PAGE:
J. L. Lee (Mental Health Therapist)
The Riddles of God
November 10, 2018
This tender and complex verbal portrait of Job‘s wife could only have been drawn by a woman with Koelker’s vivid artistic sensitivity and personal experience of the joys and sorrows inherent in parenthood. Through prose as poetic as the verses of Ix’ises, Koelker has created a portal to the once idyllic and innocent life of Job‘s wife and family. In so doing, she has provided the world with a rich and thought-provoking context for the narrow view of Job’s wife portrayed simply through her infamous advice to Job to “curse God and die.”
As a woman, I felt a growing bond with Ix’ises as she discovered her unique talents and experienced the blossoming of womanhood and romantic love. I felt validated as a wife by the author’s portrayal of Job’s unfailing husbandly love, slowly converting the heart of his sometimes sassy and demanding non-Jewish wife to a deep understanding of the importance of godly sacrifice and forgiveness. And as a practicing therapist, I appreciated the author’s effort to present a detailed life context for Job’s wife’s infamous remark.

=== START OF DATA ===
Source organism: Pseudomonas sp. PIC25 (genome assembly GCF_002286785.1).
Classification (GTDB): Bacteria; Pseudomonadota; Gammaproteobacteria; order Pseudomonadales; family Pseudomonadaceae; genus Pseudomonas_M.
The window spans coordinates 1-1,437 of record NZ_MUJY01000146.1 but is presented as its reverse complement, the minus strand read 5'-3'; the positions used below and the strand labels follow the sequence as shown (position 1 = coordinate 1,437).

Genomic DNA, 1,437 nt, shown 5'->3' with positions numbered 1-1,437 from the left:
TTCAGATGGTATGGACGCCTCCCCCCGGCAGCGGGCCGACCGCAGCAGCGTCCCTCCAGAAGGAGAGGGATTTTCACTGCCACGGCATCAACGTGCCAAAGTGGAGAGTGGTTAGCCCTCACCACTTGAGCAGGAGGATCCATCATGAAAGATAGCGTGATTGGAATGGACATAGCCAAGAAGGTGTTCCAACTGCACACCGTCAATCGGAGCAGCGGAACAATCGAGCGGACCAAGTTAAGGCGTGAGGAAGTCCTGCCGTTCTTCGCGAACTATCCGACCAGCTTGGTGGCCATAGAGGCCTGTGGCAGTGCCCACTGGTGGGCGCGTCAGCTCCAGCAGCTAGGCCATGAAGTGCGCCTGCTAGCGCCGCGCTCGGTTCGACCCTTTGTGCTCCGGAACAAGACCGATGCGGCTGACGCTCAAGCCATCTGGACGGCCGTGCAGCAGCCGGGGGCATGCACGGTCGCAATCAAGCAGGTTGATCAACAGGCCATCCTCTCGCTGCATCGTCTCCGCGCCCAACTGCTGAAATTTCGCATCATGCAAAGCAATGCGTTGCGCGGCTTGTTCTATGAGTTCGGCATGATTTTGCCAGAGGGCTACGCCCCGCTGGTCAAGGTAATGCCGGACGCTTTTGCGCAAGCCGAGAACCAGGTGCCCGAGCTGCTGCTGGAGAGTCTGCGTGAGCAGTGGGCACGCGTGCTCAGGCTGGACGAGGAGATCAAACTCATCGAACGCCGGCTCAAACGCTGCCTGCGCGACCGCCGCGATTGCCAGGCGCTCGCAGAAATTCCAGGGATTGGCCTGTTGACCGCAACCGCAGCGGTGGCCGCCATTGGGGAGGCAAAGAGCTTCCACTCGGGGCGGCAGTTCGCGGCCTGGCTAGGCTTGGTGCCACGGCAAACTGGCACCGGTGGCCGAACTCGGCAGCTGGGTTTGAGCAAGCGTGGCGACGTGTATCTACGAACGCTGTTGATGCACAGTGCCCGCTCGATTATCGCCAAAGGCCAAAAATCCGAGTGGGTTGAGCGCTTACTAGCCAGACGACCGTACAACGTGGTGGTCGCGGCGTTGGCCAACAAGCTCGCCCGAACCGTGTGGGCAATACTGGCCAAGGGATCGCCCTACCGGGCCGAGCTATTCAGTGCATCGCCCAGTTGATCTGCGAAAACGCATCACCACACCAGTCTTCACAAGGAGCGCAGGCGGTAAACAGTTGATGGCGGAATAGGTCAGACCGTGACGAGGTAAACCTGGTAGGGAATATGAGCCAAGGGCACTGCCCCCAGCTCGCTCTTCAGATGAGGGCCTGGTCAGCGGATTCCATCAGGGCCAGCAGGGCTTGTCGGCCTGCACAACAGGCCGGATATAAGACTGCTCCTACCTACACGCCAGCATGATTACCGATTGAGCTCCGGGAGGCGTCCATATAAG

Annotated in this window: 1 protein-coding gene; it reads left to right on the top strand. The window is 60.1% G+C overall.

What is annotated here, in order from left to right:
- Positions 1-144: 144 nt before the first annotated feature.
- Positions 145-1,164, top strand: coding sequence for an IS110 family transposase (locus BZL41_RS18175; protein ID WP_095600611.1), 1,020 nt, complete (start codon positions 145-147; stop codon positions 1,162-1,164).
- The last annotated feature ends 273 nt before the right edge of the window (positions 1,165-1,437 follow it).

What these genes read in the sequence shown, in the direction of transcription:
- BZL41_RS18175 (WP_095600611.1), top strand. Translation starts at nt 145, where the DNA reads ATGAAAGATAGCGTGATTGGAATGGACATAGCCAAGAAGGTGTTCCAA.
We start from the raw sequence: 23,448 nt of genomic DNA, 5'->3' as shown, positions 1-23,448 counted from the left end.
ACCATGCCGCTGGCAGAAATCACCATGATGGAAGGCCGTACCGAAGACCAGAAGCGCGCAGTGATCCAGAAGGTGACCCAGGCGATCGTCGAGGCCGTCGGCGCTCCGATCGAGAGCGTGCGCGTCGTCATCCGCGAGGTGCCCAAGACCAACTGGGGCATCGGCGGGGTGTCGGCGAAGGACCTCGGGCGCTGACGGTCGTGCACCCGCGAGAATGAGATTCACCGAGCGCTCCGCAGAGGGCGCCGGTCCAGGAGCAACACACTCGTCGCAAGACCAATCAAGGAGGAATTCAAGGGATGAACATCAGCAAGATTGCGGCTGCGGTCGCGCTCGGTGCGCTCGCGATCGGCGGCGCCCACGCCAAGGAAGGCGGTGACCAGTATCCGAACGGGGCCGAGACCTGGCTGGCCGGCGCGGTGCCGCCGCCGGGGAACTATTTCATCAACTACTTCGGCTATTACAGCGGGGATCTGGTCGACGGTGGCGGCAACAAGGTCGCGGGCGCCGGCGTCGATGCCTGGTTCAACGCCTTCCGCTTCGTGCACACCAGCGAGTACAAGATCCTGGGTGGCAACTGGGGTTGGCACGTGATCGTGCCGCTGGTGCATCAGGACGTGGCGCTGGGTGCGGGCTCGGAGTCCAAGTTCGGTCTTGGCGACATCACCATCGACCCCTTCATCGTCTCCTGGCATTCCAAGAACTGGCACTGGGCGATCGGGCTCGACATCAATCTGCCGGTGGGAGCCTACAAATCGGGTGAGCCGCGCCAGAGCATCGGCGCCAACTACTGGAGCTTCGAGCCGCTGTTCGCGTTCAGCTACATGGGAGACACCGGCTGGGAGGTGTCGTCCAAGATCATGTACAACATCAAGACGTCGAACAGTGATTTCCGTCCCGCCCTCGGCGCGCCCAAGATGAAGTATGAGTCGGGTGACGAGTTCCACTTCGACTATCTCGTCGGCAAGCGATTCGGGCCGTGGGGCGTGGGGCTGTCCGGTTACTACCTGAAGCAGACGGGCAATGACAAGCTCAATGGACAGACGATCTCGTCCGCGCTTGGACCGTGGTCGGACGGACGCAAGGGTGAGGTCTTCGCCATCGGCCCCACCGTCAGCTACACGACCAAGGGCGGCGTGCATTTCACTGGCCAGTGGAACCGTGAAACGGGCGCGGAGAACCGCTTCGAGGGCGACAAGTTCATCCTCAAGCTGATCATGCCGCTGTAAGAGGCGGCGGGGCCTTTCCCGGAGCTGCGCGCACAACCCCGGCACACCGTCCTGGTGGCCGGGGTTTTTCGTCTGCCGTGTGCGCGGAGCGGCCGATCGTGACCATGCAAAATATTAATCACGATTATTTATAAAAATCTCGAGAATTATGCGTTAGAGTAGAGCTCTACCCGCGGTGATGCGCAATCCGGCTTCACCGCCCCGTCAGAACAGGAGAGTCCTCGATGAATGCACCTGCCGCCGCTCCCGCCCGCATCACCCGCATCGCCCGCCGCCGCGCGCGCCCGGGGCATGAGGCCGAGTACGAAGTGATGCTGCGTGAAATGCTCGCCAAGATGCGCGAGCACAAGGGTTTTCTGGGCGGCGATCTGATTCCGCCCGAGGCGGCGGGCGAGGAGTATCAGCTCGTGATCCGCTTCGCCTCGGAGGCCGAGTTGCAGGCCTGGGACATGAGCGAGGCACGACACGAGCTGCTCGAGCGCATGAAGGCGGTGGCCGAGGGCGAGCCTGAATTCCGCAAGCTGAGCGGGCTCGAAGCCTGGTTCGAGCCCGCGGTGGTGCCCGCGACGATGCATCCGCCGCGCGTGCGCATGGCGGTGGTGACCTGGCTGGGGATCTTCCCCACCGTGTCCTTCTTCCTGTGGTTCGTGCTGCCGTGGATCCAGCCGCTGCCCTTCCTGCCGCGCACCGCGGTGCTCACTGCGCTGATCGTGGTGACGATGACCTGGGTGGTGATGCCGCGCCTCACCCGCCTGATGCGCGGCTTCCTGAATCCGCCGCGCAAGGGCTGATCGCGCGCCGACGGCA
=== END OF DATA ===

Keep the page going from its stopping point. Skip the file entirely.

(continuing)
I also appreciated the author’s vivid and accurate depiction of Ix’ises’ experience of trauma and the deep major depression that ensued, marked by hopelessness and helplessness characterizing what has been called “the dark night of the soul.” As Ix’ises realizes the value of sharing her pain with others, she joins with those gathering all-too-frequently today in candlelight vigils, mourning the senseless shooting deaths of their children, family members, and friends. We mourn with them, both lost in Job’s unanswered “”Why?” and bound together by the same question.
Koelker’s book is a reminder that, although God allows suffering, and we may not see its value at the moment, we can be confident that He will use it to accomplish good for many… perhaps simply through the retelling of a painful, yet glorious, story.
As G. K. Chesterton once observed, “The riddles of God are more satisfying than the solutions of men.”